- He just had to go and pull out the race card, didn't he?
Sigh. I tried to be diplomatic in this article about — allow me to give you a dose of #realtalk here — Jonathan Joss' whiny, douchebag posts about Alamo City Comic Con.
The actor, who's like the San Antonio Jackie Earle Healey without the Oscar nomination, was upset that he was not allowed space as a celebrity guest at this year's convention. Founder Alfred "Apple" De La Fuente alleged Joss displayed rude and unprofessional behavior at the previous two cons and that he contacted organizers too late to be involved with this year's event. I chose to write about it because it's always amusing to watch a grown ass man act like a petulant child.
Since we published our post yesterday, we fully expected Joss to react. The actor, who was in a total of five episodes of Parks and Recreation and, therefore, should receive top billing alongside Amy Poehler, has a history of commenting on the San Antonio Current's content, particularly content he feels should've been about him. Well, this time he did not disappoint. He shared our post on his personal Facebook page, but not without pulling out the race card.
Joss seemingly takes issue with our original post's headline: "Jonathan Joss ignites Flame War With Alamo City Comic Con." We're not entirely sure if he's pulling a Chief Ken Hotate, which, if he is, way to be committed to method acting, yo!
But if he's ferreals — and we really hope he's not — our initial response is this:
I'd also like to offer him a handy race card for future use, courtesy of the recently-released graphic novel Sexican, by SA's Will Templin And Albert Alvarez. (Support local talent, amiright?)
Now that that's out of the way, allow me to refer you to the definition of "flame war," courtesy of Urban Dictionary, the Mirriam-Webster's of the internet.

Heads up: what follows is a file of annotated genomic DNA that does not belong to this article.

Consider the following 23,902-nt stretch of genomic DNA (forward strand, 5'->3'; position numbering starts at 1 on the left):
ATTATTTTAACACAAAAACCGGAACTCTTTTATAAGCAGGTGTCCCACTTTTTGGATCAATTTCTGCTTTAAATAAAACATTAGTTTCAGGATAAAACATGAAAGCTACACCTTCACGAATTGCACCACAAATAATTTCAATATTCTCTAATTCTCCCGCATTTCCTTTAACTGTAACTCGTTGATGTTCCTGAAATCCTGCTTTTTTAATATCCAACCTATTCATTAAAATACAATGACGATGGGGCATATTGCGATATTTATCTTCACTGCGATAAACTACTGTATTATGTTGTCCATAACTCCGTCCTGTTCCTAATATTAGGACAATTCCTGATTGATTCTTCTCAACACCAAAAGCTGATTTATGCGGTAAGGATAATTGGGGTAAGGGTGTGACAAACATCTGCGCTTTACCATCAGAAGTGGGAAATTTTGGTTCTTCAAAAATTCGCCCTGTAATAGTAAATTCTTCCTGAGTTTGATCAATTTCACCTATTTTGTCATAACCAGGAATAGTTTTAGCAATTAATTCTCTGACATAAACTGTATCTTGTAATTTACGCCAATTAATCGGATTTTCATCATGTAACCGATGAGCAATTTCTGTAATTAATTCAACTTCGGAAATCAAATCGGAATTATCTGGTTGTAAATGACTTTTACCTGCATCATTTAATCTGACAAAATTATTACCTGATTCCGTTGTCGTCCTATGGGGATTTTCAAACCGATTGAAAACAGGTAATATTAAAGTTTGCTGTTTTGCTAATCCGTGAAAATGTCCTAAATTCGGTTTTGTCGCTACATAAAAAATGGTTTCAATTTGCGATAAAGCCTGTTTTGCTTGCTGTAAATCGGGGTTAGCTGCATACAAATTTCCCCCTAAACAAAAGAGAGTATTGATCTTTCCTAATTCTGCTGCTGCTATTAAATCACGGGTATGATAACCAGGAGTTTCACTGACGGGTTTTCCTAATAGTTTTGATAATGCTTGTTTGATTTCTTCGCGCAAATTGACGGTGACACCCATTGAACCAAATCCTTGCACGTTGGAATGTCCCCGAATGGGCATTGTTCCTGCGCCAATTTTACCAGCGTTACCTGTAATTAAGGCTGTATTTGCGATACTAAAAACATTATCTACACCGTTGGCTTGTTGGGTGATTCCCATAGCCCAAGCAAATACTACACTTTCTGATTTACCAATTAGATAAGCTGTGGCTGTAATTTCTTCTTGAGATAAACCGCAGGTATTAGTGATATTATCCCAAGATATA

A flame war is a heated argument between two individuals, that results in those involved posting personal attacks on each other during or instead of debating the topic at hand.
A flame war, which is what Joss and De La Fuente's posts quickly devolved into this week, is in no way a reference the Native American stereotypes. Like, seriously, buddy, you're really reaching there. And pulling out the race card to deflect your dickish behavior is another dick move on your part. Doing so undermines the very real racism and systematic discrimination Native Americans continue to face.
Our headline is not racist. Illustrating this post with that Native American chief shedding a single tear, now that would be racist.
Joss' behavior is indicative of the entitlement expressed by some people in the local film community. For an extreme example, read this Current cover story from last March. On the one hand, it's important that media outlets to support local talent by providing coverage. But that doesn't mean that local actors and filmmakers deserve coverage just because they are from San Antonio, and it doesn't excuse unprofessional, bratty cries for media attention.
So, calm down, Joss. You got your attention. Too bad it is for your behavior and not your body of work. Enjoy working with Chris Pratt again, and if you get a chance, please tell him that I would like to have 10,000 of his babies.
And for everyone else reading out there: Buy John Redcorn's King of the Grill meat rub.